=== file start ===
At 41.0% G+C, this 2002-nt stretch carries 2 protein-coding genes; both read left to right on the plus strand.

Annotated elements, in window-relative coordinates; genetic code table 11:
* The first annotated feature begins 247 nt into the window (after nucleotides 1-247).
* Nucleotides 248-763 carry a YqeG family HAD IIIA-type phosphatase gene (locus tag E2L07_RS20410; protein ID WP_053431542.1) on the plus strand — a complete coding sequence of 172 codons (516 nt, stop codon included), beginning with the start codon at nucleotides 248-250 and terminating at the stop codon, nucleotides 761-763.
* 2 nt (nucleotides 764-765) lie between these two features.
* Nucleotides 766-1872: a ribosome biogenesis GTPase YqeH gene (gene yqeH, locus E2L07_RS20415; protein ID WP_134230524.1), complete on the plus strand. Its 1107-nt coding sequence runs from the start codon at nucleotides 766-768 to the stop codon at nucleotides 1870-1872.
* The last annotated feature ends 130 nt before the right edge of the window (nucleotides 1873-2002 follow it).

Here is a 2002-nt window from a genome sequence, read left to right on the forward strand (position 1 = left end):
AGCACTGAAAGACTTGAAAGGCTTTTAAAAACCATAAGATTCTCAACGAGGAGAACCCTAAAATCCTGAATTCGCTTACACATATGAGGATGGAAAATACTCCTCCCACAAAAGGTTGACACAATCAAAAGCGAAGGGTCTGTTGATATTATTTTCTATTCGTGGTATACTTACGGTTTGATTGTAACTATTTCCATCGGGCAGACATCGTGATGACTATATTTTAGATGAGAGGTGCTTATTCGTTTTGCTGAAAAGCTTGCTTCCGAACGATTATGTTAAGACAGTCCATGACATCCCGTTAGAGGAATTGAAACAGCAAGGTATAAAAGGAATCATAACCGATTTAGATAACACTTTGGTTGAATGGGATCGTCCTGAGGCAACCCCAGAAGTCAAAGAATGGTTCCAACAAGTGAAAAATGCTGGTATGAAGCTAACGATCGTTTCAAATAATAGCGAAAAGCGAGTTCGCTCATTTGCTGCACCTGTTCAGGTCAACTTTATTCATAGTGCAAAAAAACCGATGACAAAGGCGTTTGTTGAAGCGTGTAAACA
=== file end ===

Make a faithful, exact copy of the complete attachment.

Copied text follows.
At 41.0% G+C, this 2002-nt stretch carries 2 protein-coding genes; both read left to right on the plus strand.

Annotated elements, in window-relative coordinates; genetic code table 11:
* The first annotated feature begins 247 nt into the window (after nucleotides 1-247).
* Nucleotides 248-763 carry a YqeG family HAD IIIA-type phosphatase gene (locus tag E2L07_RS20410; protein ID WP_053431542.1) on the plus strand — a complete coding sequence of 172 codons (516 nt, stop codon included), beginning with the start codon at nucleotides 248-250 and terminating at the stop codon, nucleotides 761-763.
* 2 nt (nucleotides 764-765) lie between these two features.
* Nucleotides 766-1872: a ribosome biogenesis GTPase YqeH gene (gene yqeH, locus E2L07_RS20415; protein ID WP_134230524.1), complete on the plus strand. Its 1107-nt coding sequence runs from the start codon at nucleotides 766-768 to the stop codon at nucleotides 1870-1872.
* The last annotated feature ends 130 nt before the right edge of the window (nucleotides 1873-2002 follow it).

Here is a 2002-nt window from a genome sequence, read left to right on the forward strand (position 1 = left end):
AGCACTGAAAGACTTGAAAGGCTTTTAAAAACCATAAGATTCTCAACGAGGAGAACCCTAAAATCCTGAATTCGCTTACACATATGAGGATGGAAAATACTCCTCCCACAAAAGGTTGACACAATCAAAAGCGAAGGGTCTGTTGATATTATTTTCTATTCGTGGTATACTTACGGTTTGATTGTAACTATTTCCATCGGGCAGACATCGTGATGACTATATTTTAGATGAGAGGTGCTTATTCGTTTTGCTGAAAAGCTTGCTTCCGAACGATTATGTTAAGACAGTCCATGACATCCCGTTAGAGGAATTGAAACAGCAAGGTATAAAAGGAATCATAACCGATTTAGATAACACTTTGGTTGAATGGGATCGTCCTGAGGCAACCCCAGAAGTCAAAGAATGGTTCCAACAAGTGAAAAATGCTGGTATGAAGCTAACGATCGTTTCAAATAATAGCGAAAAGCGAGTTCGCTCATTTGCTGCACCTGTTCAGGTCAACTTTATTCATAGTGCAAAAAAACCGATGACAAAGGCGTTTGTTGAAGCGTGTAAACA